Representin': Digital Artists Confront Race
If October's Race in Digital Space 2.0 conference (RDS2.0) tried to accomplish one thing, it was to demonstrate that cyberspace may not be as white, as American or as patriarchal as most people think it is. The conference discussions could never ultimately settle how much cyberspace is still in need of greater diversity versus how much an already diverse cyberspace simply needs better PR. Most likely, it needs both, but it is clear that the problems of race stand at a pivotal juncture in relation to digital space: on the one hand it stands to replicate the history of television-corporate and narrow-on the other, digital space may prove to be something more liberating, more expansive.
Held in media-saturated Los Angeles, the conference brought together a couple hundred artists, activists, academics and others with a stake in how cyberspace is used. As an attempt at a theoretical foundation, Jerry Kang, UCLA professor of law, proposed four possible strategies for dealing with race in the brave new world of media convergence, roughly:
1. abolition (ignoring race, a cyberpolicy of "don't ask, don't tell.")
2. integration (the one-big-happy-family model, think multi-racial wine discussion newsgroups)
3. transmutation (passing, or: if I claim to be a North African Bedouin, who are you to say I'm not?)
4. zoning (mixing and matching different strategies in different places)
The rest of the conference was of course an exercise in demonstrating that option 4 is already happening.
Erik Loyer's online, episodic, interactive narrative "Chroma" (kind of like a wordy, philosophical video game) plays out the complexities of race in a digital world as characters wrestle with the problems of incarnating themselves as digital avatars in a variety of races. How much of race is essence? How much is a secondary byproduct of our physical bodies?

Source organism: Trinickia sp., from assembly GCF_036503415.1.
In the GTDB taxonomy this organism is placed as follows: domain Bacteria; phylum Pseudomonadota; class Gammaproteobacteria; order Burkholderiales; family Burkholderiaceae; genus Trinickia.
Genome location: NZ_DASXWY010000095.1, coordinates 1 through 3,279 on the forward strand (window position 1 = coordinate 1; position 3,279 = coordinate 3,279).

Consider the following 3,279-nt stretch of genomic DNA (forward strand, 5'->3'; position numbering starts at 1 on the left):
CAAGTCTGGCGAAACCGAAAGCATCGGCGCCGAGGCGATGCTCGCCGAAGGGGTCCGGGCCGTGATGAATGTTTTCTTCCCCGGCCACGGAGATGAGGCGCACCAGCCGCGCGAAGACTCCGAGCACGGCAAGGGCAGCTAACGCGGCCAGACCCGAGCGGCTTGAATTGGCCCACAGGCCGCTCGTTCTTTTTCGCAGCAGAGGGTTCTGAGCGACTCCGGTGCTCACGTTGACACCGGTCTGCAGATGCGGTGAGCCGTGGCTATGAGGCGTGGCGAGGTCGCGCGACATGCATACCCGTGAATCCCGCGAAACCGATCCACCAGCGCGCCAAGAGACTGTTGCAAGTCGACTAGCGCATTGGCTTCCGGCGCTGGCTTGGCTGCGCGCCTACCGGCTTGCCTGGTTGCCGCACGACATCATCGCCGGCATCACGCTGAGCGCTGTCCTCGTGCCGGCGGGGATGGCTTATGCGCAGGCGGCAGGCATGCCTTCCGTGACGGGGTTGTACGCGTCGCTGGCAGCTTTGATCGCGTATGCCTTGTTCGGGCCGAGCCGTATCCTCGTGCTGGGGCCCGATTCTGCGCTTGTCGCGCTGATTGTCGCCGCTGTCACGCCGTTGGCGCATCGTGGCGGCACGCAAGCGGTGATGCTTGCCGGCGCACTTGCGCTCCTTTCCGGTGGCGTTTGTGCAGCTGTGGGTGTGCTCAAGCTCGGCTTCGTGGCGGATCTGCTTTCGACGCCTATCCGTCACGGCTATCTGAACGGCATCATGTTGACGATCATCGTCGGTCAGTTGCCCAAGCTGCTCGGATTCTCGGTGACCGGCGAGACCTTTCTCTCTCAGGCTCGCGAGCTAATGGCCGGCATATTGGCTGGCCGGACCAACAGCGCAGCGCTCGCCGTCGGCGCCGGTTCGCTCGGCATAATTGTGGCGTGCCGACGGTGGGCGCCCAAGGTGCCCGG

At the other end of the spectrum, "Tropical America" starts with a solid grounding in race and history-in this case those of Latin America-and explores the use of gaming as a strategy for telling "alternative" cultural histories. "Tropical America" was conceived and designed by a handful of East LA high school students under the guidance of Onramp Arts and is an object lesson in using comparatively low-tech, even nostalgic technologies as an oppositional strategy of creating content-rich, contextualized narratives.
But if the future holds the potential of ever-increasing fluidity and access across race, gender and class boundaries, it also holds the threatening potential for increased repression and violence. In the wake of terrorism in the very seats of global power, the new face of technology is our own: on surveillance videos, in retinal scans, in police super-databases.
If this is technological "progress," how does the artist react to this? How does the artist make of digital art, in the words of Ithaca College professor Patty Zimmerman, "a prosthetic of hope and a shockwave for peace?" Is such a thing possible?
The digital artist stands in a predicament: how to be conscious of race, nation and history in a medium that so easily slips between the cracks of all three? Artists at the conference's Digital Salons presented a number of possible responses: Pamela Z's haunting soundscapes look at Japanese culture as seen from the outside by a black, American woman. Miranda Zuniga's Vagamundo recasts the beat-'em-up video game genre as exercise in cultural empathy. DJ Spooky's irresistible, beat-laden turntablism complements a philosophy of historical encounters and self-definition as always a performance of the "remix," that is to say, pieces of ourselves can be fluidly reinterpreted, recycled and recontextualized as needed.
RDS 2.0 consciously rejected the question of the "digital divide" as too simple a conundrum, too unsophisticated an analysis. Instead, it asks this question to digital artists of conscience: once we get access to technology, how do we use it? Whom do we serve?